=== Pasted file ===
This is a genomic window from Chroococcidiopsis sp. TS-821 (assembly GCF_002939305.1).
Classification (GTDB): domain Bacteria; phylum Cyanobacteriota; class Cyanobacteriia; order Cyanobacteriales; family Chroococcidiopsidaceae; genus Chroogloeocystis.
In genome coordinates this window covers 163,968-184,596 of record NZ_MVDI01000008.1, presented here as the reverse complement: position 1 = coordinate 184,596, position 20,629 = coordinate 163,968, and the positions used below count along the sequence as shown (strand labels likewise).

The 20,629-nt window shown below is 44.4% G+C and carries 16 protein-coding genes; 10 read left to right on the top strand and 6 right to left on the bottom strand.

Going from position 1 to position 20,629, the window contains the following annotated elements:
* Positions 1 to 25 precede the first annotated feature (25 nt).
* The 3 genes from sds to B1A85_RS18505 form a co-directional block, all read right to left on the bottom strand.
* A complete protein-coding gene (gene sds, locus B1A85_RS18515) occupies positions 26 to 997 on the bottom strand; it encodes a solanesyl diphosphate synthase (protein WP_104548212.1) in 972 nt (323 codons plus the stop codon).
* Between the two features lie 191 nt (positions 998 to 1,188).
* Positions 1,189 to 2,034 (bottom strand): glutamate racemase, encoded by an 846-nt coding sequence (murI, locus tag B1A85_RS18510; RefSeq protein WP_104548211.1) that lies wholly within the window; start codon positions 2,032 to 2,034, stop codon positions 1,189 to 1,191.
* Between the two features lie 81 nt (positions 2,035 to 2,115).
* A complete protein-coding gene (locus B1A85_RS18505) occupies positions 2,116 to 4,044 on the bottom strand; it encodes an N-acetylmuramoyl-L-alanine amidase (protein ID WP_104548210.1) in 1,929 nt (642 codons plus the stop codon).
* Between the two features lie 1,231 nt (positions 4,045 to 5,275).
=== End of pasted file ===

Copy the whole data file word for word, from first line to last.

This is a genomic window from Chroococcidiopsis sp. TS-821 (assembly GCF_002939305.1).
Classification (GTDB): domain Bacteria; phylum Cyanobacteriota; class Cyanobacteriia; order Cyanobacteriales; family Chroococcidiopsidaceae; genus Chroogloeocystis.
In genome coordinates this window covers 163,968-184,596 of record NZ_MVDI01000008.1, presented here as the reverse complement: position 1 = coordinate 184,596, position 20,629 = coordinate 163,968, and the positions used below count along the sequence as shown (strand labels likewise).

The 20,629-nt window shown below is 44.4% G+C and carries 16 protein-coding genes; 10 read left to right on the top strand and 6 right to left on the bottom strand.

Going from position 1 to position 20,629, the window contains the following annotated elements:
* Positions 1 to 25 precede the first annotated feature (25 nt).
* The 3 genes from sds to B1A85_RS18505 form a co-directional block, all read right to left on the bottom strand.
* A complete protein-coding gene (gene sds, locus B1A85_RS18515) occupies positions 26 to 997 on the bottom strand; it encodes a solanesyl diphosphate synthase (protein WP_104548212.1) in 972 nt (323 codons plus the stop codon).
* Between the two features lie 191 nt (positions 998 to 1,188).
* Positions 1,189 to 2,034 (bottom strand): glutamate racemase, encoded by an 846-nt coding sequence (murI, locus tag B1A85_RS18510; RefSeq protein WP_104548211.1) that lies wholly within the window; start codon positions 2,032 to 2,034, stop codon positions 1,189 to 1,191.
* Between the two features lie 81 nt (positions 2,035 to 2,115).
* A complete protein-coding gene (locus B1A85_RS18505) occupies positions 2,116 to 4,044 on the bottom strand; it encodes an N-acetylmuramoyl-L-alanine amidase (protein ID WP_104548210.1) in 1,929 nt (642 codons plus the stop codon).
* Between the two features lie 1,231 nt (positions 4,045 to 5,275).